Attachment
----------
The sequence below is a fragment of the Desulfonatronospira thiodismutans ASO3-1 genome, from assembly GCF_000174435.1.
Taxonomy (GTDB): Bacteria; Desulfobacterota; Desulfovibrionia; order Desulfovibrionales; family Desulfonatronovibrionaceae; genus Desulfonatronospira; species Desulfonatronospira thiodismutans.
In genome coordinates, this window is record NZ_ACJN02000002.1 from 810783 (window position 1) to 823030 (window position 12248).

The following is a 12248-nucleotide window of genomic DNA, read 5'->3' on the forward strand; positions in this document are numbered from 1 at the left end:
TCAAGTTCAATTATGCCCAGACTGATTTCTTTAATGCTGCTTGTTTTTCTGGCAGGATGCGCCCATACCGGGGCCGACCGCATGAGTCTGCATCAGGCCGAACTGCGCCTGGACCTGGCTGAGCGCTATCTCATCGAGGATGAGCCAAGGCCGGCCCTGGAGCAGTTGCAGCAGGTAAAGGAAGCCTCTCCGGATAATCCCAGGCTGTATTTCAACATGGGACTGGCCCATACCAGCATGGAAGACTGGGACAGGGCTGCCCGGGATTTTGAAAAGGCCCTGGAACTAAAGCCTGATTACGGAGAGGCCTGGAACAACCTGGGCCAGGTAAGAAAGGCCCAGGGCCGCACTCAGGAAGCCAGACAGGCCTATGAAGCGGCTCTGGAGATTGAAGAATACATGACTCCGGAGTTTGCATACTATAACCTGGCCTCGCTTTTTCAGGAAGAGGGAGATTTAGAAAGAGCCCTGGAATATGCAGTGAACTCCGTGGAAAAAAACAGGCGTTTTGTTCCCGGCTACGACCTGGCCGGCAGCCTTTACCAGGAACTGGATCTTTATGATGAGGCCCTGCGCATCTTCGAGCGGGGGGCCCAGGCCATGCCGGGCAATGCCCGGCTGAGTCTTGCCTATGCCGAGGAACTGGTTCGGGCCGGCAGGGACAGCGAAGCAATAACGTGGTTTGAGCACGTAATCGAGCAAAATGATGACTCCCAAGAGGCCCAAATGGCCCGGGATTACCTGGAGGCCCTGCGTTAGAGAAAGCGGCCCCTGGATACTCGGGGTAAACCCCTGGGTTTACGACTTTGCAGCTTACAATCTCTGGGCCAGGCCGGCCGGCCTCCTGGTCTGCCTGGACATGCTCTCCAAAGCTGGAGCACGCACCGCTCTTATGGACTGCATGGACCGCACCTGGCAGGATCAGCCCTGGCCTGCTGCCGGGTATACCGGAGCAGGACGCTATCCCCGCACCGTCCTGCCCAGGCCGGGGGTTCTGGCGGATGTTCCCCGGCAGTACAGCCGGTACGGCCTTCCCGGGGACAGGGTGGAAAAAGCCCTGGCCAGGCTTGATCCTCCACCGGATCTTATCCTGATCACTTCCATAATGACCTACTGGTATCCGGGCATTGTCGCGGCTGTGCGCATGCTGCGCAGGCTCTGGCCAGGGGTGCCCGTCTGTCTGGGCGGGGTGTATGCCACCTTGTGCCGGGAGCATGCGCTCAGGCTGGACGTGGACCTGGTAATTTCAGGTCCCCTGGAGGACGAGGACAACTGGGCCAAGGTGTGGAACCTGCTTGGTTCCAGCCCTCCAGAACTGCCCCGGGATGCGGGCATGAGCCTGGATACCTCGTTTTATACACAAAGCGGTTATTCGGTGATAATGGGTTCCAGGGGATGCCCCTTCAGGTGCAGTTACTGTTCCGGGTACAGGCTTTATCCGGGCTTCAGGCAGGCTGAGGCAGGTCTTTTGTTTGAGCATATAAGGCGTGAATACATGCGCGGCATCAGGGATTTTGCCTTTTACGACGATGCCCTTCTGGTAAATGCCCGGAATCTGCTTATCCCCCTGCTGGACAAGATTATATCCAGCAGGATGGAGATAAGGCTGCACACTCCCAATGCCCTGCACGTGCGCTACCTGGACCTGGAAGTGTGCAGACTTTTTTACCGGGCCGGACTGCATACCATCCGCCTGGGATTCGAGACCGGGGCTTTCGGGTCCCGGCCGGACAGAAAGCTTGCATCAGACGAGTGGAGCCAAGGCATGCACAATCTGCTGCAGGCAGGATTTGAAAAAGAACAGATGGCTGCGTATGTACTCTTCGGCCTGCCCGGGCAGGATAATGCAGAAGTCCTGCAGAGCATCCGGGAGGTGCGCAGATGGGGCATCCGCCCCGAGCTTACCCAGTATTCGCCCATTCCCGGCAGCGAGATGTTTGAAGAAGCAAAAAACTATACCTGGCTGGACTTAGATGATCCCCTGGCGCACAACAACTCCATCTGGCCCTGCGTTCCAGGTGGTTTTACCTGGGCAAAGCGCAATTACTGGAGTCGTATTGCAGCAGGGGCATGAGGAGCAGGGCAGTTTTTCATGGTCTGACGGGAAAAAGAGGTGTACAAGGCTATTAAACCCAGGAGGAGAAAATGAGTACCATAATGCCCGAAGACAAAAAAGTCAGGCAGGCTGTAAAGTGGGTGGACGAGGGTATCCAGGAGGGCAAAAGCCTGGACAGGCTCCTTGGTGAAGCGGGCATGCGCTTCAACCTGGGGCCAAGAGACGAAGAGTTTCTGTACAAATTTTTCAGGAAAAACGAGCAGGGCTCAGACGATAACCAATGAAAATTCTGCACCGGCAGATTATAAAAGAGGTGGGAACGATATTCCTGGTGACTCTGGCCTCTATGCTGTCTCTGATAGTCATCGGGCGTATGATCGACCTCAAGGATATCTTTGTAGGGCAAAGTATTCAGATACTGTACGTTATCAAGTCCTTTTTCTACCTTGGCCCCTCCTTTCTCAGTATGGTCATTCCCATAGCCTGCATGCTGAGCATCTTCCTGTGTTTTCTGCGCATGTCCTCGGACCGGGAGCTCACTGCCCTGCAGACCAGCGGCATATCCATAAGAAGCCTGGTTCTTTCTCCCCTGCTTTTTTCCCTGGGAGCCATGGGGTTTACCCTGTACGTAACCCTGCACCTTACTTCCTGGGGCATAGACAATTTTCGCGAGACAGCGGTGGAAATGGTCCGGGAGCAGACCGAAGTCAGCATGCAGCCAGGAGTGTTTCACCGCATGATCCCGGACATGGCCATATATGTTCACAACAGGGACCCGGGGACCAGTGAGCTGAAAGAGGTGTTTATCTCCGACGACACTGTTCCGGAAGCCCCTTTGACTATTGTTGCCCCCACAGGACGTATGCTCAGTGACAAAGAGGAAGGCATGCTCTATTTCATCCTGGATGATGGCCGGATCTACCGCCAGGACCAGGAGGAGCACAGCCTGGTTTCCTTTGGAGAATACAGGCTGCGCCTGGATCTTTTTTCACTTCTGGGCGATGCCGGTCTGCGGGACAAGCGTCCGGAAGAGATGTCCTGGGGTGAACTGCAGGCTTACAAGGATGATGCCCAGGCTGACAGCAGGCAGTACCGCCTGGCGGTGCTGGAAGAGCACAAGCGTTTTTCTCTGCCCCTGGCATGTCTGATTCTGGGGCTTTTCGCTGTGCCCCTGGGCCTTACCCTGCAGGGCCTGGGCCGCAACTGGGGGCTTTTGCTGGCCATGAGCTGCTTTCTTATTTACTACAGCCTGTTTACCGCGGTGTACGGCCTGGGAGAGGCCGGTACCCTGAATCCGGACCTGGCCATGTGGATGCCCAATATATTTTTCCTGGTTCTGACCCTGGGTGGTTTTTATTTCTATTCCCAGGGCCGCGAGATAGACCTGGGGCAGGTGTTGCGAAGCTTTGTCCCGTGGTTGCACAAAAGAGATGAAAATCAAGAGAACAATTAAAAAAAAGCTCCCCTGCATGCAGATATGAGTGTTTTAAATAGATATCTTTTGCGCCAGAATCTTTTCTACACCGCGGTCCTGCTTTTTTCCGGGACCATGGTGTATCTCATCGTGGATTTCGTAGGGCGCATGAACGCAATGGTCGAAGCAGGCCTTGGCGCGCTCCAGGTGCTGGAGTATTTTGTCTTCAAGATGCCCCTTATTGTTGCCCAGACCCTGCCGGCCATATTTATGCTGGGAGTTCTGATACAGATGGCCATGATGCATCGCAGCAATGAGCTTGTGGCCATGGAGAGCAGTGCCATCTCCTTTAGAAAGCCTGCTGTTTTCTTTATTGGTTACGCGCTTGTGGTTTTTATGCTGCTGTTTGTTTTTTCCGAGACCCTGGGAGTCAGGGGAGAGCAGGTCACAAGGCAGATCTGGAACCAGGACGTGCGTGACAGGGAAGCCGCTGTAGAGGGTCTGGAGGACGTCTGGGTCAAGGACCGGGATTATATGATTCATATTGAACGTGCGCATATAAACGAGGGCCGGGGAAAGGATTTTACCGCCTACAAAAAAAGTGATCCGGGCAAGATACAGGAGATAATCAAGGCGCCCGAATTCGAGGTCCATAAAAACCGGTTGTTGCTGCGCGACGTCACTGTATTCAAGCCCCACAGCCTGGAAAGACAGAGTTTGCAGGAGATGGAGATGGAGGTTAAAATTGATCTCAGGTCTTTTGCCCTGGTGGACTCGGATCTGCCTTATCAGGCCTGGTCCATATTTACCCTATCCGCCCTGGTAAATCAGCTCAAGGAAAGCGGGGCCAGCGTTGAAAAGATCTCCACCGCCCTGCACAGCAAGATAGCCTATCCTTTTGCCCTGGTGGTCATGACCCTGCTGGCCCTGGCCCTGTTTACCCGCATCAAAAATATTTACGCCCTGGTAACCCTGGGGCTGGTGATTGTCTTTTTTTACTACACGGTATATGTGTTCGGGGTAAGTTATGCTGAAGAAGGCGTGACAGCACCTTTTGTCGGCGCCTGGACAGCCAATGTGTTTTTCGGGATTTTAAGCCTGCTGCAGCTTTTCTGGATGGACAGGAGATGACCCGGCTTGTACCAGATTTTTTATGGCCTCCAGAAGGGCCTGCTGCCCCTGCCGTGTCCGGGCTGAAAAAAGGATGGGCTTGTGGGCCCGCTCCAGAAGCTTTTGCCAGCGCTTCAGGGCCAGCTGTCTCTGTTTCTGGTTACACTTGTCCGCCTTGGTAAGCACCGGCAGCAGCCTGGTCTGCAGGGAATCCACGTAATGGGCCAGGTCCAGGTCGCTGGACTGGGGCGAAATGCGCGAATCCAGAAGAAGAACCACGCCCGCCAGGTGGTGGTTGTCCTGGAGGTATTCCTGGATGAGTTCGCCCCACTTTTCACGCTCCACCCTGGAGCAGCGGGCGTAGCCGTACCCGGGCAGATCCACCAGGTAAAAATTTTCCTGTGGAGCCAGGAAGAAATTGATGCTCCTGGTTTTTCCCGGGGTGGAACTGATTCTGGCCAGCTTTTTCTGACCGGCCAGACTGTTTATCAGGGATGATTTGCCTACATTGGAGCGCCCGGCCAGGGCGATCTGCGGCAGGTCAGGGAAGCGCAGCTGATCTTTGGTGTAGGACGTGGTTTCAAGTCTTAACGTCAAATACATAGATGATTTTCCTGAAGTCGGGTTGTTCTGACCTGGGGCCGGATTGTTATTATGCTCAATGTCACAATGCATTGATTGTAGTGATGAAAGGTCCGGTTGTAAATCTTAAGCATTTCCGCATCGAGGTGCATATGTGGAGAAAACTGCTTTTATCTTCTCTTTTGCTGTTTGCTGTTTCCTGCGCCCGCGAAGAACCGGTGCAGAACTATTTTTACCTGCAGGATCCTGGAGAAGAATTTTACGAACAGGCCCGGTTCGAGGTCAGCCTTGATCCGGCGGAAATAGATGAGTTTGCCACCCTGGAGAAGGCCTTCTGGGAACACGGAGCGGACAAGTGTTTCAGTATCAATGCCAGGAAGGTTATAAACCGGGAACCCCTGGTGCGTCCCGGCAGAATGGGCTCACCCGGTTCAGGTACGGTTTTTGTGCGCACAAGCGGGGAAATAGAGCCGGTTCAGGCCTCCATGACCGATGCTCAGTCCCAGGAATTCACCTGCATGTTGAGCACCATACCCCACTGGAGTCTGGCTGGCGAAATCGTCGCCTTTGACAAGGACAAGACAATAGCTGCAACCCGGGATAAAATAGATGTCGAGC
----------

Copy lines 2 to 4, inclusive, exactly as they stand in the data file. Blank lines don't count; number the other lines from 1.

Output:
Taxonomy (GTDB): Bacteria; Desulfobacterota; Desulfovibrionia; order Desulfovibrionales; family Desulfonatronovibrionaceae; genus Desulfonatronospira; species Desulfonatronospira thiodismutans.
In genome coordinates, this window is record NZ_ACJN02000002.1 from 810783 (window position 1) to 823030 (window position 12248).

The following is a 12248-nucleotide window of genomic DNA, read 5'->3' on the forward strand; positions in this document are numbered from 1 at the left end: